Is your gym membership worth it?

In these uncertain economic times, many people are looking at ways to cut back on expenses. Gym membership can often be viewed as an expensive luxury that's simply not worth it when money's tight. Here we weigh up the pros and cons of gym membership and help you to decide whether you are getting value for money.

The pros of gym membership

Joining a gym can be hugely beneficial to anyone who wants to improve their fitness or lose weight. The benefits of regular exercise are well known, and just some of them include lowering the risk of chronic disease, maintaining a healthy weight, improving your self esteem and decreasing stress.

Gyms offer advanced quality equipment that most people can't afford (or can't fit!) in their homes. Other gyms have pools, sports courts and areas for specialised sporting activities.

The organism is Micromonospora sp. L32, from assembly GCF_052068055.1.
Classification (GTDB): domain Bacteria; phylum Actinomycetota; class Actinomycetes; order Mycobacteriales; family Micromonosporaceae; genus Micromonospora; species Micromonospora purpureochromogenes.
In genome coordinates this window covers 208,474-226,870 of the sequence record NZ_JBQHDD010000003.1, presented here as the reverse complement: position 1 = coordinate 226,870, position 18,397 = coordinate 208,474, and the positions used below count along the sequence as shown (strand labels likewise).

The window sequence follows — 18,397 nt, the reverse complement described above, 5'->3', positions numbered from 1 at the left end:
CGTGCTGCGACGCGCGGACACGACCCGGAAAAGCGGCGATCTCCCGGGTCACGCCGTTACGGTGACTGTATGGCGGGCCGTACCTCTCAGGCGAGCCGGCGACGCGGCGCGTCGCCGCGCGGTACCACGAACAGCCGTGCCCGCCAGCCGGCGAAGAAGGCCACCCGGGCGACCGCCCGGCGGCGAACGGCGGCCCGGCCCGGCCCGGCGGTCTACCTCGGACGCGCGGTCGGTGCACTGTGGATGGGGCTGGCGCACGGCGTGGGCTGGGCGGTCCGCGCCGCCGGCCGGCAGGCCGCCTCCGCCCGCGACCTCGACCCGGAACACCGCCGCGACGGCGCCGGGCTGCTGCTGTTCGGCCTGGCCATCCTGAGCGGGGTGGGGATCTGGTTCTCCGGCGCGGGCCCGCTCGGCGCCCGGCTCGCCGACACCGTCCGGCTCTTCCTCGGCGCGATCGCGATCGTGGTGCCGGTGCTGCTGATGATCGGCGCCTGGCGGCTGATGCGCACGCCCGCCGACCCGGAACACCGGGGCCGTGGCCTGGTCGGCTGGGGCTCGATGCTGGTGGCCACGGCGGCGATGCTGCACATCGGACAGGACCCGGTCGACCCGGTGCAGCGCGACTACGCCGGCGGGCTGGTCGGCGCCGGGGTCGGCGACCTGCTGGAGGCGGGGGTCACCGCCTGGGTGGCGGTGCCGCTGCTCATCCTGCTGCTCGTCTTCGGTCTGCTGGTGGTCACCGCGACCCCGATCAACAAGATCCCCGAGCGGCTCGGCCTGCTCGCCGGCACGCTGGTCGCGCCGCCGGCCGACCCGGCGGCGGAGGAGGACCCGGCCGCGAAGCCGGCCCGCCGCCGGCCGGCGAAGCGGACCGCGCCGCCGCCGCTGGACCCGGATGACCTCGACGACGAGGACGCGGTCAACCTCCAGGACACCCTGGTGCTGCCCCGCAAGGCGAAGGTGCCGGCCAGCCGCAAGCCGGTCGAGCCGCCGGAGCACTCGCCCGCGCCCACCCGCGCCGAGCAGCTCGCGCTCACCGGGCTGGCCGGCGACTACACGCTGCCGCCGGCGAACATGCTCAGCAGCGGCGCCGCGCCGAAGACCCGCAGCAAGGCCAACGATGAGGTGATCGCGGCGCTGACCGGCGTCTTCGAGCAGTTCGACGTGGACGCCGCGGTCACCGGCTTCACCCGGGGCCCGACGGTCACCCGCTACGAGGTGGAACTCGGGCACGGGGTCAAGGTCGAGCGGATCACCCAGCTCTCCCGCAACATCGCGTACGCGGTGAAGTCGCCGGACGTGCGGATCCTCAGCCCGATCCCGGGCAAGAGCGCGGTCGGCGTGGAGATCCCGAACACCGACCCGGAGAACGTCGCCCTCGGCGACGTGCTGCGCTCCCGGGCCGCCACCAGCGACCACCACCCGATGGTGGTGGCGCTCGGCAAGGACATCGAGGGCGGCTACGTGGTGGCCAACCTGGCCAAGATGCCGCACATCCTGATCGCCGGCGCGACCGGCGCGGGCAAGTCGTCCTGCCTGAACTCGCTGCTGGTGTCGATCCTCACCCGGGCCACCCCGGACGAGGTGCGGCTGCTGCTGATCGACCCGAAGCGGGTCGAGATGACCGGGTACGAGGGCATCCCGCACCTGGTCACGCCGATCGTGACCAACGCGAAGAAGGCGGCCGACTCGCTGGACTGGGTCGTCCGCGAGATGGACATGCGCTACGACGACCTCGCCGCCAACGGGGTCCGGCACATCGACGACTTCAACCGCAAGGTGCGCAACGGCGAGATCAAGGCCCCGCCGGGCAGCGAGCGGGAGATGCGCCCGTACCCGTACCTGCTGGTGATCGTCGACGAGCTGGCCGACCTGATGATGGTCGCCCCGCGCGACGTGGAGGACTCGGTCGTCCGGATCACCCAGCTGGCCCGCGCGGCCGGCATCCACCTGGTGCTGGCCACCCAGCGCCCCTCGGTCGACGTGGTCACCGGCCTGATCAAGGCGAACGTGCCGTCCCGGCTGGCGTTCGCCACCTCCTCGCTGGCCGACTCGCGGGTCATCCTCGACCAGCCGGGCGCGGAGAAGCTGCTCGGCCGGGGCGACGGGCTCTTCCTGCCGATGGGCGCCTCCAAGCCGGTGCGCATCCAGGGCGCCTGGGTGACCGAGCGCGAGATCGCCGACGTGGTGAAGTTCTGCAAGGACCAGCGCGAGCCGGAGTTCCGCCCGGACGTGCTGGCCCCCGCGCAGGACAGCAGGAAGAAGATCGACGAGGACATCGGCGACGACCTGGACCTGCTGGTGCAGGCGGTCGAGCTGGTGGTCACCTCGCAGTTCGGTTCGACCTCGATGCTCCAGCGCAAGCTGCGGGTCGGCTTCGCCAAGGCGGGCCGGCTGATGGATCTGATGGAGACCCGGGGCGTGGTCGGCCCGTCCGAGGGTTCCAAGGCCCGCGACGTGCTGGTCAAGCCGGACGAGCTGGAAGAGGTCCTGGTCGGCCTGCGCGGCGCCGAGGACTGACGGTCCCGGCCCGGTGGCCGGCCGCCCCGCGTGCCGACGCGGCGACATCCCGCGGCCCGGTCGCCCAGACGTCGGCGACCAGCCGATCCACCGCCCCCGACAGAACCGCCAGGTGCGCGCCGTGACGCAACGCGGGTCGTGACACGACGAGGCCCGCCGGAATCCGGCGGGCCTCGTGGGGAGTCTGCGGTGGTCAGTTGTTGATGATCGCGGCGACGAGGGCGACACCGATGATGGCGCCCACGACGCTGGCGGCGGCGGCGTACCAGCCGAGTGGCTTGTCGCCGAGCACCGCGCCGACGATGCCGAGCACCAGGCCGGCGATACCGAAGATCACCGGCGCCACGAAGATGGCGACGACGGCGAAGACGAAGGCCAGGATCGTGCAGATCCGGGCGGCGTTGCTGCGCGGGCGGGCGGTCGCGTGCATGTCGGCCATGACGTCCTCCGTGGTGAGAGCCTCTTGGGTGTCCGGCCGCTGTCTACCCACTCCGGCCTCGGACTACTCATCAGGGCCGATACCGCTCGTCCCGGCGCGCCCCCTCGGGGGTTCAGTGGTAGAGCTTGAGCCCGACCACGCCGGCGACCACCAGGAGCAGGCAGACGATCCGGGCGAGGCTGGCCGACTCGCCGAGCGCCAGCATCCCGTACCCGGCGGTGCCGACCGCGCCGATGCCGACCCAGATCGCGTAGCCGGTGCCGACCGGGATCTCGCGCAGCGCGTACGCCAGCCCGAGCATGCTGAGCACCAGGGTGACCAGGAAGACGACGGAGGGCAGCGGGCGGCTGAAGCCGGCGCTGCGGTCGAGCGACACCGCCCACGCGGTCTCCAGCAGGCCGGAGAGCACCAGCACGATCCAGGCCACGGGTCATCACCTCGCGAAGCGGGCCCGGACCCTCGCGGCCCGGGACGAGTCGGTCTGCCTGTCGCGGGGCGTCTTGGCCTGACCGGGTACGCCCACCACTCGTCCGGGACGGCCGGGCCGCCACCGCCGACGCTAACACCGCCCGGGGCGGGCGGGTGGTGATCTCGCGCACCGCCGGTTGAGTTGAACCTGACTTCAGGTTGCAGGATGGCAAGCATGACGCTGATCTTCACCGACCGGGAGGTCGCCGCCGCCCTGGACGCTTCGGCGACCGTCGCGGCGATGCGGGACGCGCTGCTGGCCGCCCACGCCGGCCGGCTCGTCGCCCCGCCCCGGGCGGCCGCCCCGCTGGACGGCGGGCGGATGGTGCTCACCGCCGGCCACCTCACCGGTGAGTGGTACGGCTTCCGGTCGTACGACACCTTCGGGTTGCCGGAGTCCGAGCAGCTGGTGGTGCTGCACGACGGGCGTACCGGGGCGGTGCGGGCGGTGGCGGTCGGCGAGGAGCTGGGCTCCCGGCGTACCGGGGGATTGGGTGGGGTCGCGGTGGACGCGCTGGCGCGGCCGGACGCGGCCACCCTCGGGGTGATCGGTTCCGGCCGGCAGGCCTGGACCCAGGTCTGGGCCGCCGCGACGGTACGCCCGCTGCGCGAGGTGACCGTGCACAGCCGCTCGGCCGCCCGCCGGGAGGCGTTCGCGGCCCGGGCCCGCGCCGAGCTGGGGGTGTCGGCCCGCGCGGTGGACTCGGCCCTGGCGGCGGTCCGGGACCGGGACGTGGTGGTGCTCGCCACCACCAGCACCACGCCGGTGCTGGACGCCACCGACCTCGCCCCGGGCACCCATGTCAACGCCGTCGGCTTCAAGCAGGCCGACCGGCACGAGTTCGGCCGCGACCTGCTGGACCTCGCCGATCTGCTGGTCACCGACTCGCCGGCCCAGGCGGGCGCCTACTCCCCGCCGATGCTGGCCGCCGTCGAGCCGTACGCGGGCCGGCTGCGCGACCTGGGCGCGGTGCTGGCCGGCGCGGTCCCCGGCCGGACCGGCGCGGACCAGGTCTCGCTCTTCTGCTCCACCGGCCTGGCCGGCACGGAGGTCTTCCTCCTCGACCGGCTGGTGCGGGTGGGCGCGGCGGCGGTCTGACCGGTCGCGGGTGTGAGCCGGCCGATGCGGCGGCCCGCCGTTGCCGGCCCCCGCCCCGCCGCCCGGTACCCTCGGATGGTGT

Gym members can take advantage of the helpful staff and trainers you'll find at most centres. You may also be able to join free exercise classes like spin, dance or yoga.

The cons of gym membership

Let's start with the obvious - most private gym memberships are expensive. It's not uncommon to pay over £500 for year long access. There may also be hidden costs associated with going to the gym (e.g. parking fees).

Travelling to and from the gym can also eat up your free time, which many working people simply can't afford to waste. This is especially relevant if you don't live or work near a gym.

And then there's the problem of availability - the most popular classes or equipment are often taken during peak hours.

Is your gym membership worth it?

Ultimately to assess whether you gym membership is worth it or not, you have to look at how you use the gym. Could you perform the same exercises at home? Do you tend to pay up in January and drift away mid-February? Or does the gym motivate you and encourage you to exercise more? Be honest with yourself and consider your exercise habits and gym use patterns.

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